Safina’s New Series Is A Splash

Courtesy:  PBS

Courtesy: PBSForget

The first season of PBS’ documentary series, Saving the Ocean with Carl Safina is a fitting release for anyone that has any interest in maritime sciences, conservation, and all things nautical.  Host Carl Safina takes viewers across the world’s oceans and rivers through the course of ten episodes showing the effect that mankind has had on the world’s sea-swelling animals.  The material contained within these ten episodes is hardly anything new.  Viewers are reminded once again through each one the damage that mankind has wrought on the world’s bodies of water.  But through it all, Safina and company do remind audiences that there is still hope thanks to devoted individuals leading the charge to protect the world’s oceans and its inhabitants.

The show’s first season takes viewers from the dry Baja desert to the turtle refuge of Trinidad and Tobago and points in between showing the impact that humans have had on the world’s waters.  Those impacts are both good and bad, as evidenced in episodes such as the two-part episode, ‘River of Kings’ and in ‘Trinidad’s Turtle Giants.’  The prior of the pair is a two-part episode showing how descendants of the Nisqually Indian Tribe are trying to help protect the salmon population and help it flourish in the Nisqually River. The episode explains how measures taken by the descendants of the tribe have re-opened marshland that was once dry and thus allowed the salmon population return to the region once more and spawn.  This has, in turn, had a positive impact on both the local Pacific Northwest region as well as the overall population of the different salmon species.  The latter of the episodes noted here shows how efforts by one woman in the island nation of Trinidad and Tobego helped to save the Leatherback Turtle population in her nation.  It was through her efforts that Leatherbacks became a protected species and as a result brought in far more money via tourism than hunting them ever had.  Some of the footage in this episode is not easy for some viewers.  This includes younger viewers.  So viewer discretion should be used here.  Kudos to Safina for even noting this within the episode, too.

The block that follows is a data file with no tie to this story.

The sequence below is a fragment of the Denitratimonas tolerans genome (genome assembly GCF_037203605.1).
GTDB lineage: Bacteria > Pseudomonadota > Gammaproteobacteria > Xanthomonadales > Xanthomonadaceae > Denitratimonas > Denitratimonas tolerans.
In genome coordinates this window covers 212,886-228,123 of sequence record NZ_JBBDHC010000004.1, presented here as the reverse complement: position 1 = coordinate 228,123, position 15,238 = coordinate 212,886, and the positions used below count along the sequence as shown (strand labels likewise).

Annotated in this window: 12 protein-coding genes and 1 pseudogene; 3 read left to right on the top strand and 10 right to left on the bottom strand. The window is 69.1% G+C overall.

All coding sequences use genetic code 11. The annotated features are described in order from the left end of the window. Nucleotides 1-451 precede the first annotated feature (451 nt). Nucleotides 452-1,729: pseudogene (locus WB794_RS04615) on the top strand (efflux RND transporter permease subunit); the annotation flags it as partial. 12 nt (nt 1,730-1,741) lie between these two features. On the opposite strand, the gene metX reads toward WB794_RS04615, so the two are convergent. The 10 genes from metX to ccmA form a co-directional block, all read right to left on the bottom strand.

While the episodes included in Season One of Saving The Ocean with Carl Safina could be argued to be beating the proverbial dead horse, that’s not a bad thing.  The world needs to be reminded of the dangers of mankind’s impact on what he should be protecting.  None of the episodes included in this double-disc set is overly preachy in its delivery of this message, either.  Rather, viewers are gently nudged and reminded that overfishing the world’s waters and general neglect can have a massively negative impact.  But there are still people providing hope without vigilante style methods.  Rather, Safina interviews academics and those most closely linked to the issues raised in each episode.  The lack of drama that certain other shows bring (I.E. Whale Wars) makes it all the more interesting to watch, believe it or not.

The lack of drama in each episode and the more real world look at the problems facing the world’s oceans and waterways makes each episode in the show’s first season all the more watchable and believable, too.  There is another factor that works into the show’s ability to reach its viewers.  That factor is the episode lengths.  Each episode contained on this two-disc set comes in at just under half an hour. To be more precise, each episode comes in at roughly twenty-five minutes.  Typically, such a short time is fitting for young audiences.  But adults have just as short an attention span in general.  So this makes for another positive to this set, especially considering the combination of the episodes’ lengths and the writing.  The two partner quite well along with the equally brilliant footage to complete the season’s positives and make each episode more worth viewing at least once.

Saving the Ocean Season One is available now and can be ordered online via PBS’ online shop at  After ordering the double-disc set, audiences can also go to the official PBS Facebook page to keep up with all of the latest news and more from PBS at or the official PBS website at

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